Power outages can happen at any time, even with no warning at all. Someone may hit a utility pole with a car and bring down wires in the process. Or a transformer nearby will explode knocking out power to the entire block.
Of course, we take these very seriously. Cyber attacks can be preventable through various means such as encryption, educating your team members to avoid fake links or suspicious files and emails, or implementing a suite of cyber protection tools that can protect you from viruses, malware, phishing attacks, and so much more.
Data backup recovery will be important in the event of cyber attacks. Losing data will cost you a ton of money and even trust from your customers because you didn't do enough to protect it from those who were looking to steal it and sell it on the dark web.
How does this happen? Data corruption can be caused by various factors. This can include overwriting files, mishandling of the data migration process, and even cyberattacks among others.
You could be transferring data from one storage space to another and the power may go out, causing the transfer to fail while corrupting the data in the process. Regardless, data backup and recovery will always be your best friend - especially if you're doing it regularly.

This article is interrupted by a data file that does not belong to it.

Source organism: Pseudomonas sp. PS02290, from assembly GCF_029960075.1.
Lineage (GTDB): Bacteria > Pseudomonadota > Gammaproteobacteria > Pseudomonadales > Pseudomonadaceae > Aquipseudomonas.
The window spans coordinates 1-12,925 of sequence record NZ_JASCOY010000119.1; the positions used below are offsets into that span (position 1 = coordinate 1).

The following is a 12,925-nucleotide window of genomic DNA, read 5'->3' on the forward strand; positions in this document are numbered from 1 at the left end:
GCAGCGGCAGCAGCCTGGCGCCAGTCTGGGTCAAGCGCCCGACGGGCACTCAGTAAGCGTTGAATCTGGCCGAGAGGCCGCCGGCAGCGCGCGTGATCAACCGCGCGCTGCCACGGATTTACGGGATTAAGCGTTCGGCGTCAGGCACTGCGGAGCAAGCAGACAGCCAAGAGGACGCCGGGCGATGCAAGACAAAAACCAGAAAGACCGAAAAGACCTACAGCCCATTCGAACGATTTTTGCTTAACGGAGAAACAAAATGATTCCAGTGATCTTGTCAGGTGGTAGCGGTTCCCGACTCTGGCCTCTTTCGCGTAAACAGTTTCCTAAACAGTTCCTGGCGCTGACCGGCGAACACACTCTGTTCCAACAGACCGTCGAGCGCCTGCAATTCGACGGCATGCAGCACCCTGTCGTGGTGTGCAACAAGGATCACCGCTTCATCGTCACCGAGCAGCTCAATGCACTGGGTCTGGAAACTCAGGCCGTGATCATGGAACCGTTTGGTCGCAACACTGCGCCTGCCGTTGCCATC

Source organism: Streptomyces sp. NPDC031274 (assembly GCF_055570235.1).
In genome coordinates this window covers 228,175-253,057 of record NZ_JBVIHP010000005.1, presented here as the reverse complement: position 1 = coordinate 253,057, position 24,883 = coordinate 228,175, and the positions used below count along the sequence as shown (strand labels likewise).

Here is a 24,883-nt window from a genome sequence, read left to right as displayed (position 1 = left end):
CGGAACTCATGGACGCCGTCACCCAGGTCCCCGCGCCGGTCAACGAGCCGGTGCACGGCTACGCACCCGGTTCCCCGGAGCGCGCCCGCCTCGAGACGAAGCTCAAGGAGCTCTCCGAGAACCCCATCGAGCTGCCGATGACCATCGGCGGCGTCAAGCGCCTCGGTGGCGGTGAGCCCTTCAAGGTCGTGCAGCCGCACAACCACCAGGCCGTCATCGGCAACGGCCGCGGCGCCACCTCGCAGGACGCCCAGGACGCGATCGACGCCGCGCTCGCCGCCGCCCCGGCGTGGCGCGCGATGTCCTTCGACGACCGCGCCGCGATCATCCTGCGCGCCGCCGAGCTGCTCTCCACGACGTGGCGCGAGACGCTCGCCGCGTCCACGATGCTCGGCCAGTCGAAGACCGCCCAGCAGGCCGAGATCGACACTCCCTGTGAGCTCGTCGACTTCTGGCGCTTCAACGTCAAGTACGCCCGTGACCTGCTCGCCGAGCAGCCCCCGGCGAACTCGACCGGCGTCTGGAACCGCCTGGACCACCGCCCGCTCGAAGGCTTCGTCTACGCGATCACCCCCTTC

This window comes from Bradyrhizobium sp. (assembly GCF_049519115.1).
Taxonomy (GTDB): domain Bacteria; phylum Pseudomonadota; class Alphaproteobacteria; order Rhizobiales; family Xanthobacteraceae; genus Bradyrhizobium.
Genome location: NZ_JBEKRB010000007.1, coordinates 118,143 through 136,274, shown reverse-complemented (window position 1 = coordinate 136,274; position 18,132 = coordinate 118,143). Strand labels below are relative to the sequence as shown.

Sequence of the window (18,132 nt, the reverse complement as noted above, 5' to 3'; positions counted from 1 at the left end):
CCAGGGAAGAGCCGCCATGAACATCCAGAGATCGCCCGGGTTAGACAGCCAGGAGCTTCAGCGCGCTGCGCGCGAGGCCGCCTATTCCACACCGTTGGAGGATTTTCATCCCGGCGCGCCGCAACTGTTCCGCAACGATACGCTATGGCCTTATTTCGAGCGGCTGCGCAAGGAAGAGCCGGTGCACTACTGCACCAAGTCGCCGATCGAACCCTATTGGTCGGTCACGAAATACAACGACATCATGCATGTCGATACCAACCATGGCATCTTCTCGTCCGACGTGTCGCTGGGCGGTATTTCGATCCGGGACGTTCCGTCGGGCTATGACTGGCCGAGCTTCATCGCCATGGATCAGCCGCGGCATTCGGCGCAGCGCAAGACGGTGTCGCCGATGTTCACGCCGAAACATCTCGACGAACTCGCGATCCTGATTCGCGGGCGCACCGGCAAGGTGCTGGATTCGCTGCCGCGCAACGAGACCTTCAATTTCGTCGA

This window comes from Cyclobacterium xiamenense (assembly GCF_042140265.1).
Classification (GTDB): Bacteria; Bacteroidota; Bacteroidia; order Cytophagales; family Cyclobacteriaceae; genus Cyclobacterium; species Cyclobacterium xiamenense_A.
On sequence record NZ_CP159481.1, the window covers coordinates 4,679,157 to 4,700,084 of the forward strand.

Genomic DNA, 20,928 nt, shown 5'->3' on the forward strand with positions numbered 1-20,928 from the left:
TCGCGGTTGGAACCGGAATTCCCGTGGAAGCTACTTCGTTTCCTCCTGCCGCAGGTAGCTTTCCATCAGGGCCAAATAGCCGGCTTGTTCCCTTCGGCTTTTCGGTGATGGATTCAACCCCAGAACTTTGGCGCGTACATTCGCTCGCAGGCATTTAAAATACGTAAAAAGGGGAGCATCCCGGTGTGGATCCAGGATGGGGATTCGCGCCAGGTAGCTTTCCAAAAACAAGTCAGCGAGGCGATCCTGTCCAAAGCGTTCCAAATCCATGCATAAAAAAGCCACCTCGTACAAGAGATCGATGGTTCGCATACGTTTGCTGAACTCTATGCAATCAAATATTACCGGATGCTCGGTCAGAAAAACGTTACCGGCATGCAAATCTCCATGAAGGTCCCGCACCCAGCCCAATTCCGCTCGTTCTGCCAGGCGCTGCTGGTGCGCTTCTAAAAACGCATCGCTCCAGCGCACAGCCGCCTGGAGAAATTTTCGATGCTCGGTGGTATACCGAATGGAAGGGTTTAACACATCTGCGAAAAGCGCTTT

While these may sound like good things to do, there may be times where such updates can hurt your data. System updates may be automated as well. So should your data backup recovery methods.
Migration pertains to other hardware that is not your designated storage space for data backup and recovery. You could lose certain pieces of data in the process. If you plan on moving data around, back it up first - always.
There are three types of data backup: full, incremental, and differential. We will break down each time including the required storage space, how long it will take, how frequent it should be done, impact of the performance, and cost. Let's take a look at the following table down below:
Storage Space Required
|Follow the amount of files you have on your current system and double it. Ex: If you're storing 200 GB of data, aim for 400 GB of backup storage.
|This may include smaller amounts of space compared to full backups. However, consider space larger than a fraction of the total amount of files stored. A GB a day may be sufficient enough.
|May depend on your numbers including the amount of data stored and how many hours it will take between backup periods.